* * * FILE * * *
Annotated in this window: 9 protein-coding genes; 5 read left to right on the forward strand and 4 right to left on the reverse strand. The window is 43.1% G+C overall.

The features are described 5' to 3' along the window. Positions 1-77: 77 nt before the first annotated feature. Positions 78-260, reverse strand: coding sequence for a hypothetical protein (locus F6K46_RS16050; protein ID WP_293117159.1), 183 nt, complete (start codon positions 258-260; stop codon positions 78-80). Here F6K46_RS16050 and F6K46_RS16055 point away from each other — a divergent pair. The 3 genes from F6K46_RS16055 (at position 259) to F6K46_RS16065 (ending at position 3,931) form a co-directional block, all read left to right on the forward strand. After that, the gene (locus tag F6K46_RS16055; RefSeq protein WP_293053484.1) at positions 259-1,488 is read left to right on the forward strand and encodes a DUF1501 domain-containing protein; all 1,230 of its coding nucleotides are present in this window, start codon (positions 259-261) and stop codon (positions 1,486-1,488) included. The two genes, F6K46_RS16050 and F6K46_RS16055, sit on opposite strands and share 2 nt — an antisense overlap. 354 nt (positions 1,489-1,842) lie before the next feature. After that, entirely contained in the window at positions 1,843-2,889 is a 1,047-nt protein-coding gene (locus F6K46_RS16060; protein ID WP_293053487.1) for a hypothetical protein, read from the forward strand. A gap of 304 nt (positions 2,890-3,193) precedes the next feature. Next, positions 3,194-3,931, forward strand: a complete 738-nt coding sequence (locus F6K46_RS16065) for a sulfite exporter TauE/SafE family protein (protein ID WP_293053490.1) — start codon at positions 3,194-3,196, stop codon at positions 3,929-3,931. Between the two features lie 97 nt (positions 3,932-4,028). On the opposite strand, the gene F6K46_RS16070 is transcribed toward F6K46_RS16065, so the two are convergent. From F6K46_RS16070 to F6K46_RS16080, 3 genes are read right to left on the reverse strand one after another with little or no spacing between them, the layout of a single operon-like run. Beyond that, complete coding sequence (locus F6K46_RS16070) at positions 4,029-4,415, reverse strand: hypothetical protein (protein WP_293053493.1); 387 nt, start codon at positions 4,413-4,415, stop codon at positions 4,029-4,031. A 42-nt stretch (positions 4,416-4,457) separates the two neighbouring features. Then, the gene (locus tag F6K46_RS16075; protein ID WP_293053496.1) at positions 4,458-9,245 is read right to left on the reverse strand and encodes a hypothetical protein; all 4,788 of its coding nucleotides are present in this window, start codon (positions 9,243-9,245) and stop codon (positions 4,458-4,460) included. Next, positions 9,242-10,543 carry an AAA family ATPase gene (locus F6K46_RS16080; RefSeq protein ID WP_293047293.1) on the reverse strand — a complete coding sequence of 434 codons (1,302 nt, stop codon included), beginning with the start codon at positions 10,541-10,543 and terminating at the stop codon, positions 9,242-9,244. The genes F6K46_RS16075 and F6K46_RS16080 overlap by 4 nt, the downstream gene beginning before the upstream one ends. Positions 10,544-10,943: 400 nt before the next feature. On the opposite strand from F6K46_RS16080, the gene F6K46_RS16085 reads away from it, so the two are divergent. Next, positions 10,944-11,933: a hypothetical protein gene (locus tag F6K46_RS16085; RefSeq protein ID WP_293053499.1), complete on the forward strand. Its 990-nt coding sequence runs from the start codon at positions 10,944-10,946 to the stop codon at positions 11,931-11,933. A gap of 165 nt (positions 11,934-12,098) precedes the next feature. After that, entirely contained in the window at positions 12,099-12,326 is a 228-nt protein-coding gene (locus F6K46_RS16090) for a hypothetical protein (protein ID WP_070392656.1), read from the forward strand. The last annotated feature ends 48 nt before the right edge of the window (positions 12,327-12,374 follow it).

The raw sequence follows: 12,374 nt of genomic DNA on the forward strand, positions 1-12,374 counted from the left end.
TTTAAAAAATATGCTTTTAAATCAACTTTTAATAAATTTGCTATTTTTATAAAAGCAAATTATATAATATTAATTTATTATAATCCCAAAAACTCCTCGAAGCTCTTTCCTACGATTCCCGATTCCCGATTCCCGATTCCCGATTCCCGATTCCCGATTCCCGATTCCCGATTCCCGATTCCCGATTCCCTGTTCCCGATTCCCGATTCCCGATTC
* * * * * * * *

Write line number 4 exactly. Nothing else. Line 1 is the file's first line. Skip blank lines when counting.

TTTAAAAAATATGCTTTTAAATCAACTTTTAATAAATTTGCTATTTTTATAAAAGCAAATTATATAATATTAATTTATTATAATCCCAAAAACTCCTCGAAGCTCTTTCCTACGATTCCCGATTCCCGATTCCCGATTCCCGATTCCCGATTCCCGATTCCCGATTCCCGATTCCCGATTCCCGATTCCCTGTTCCCGATTCCCGATTCCCGATTC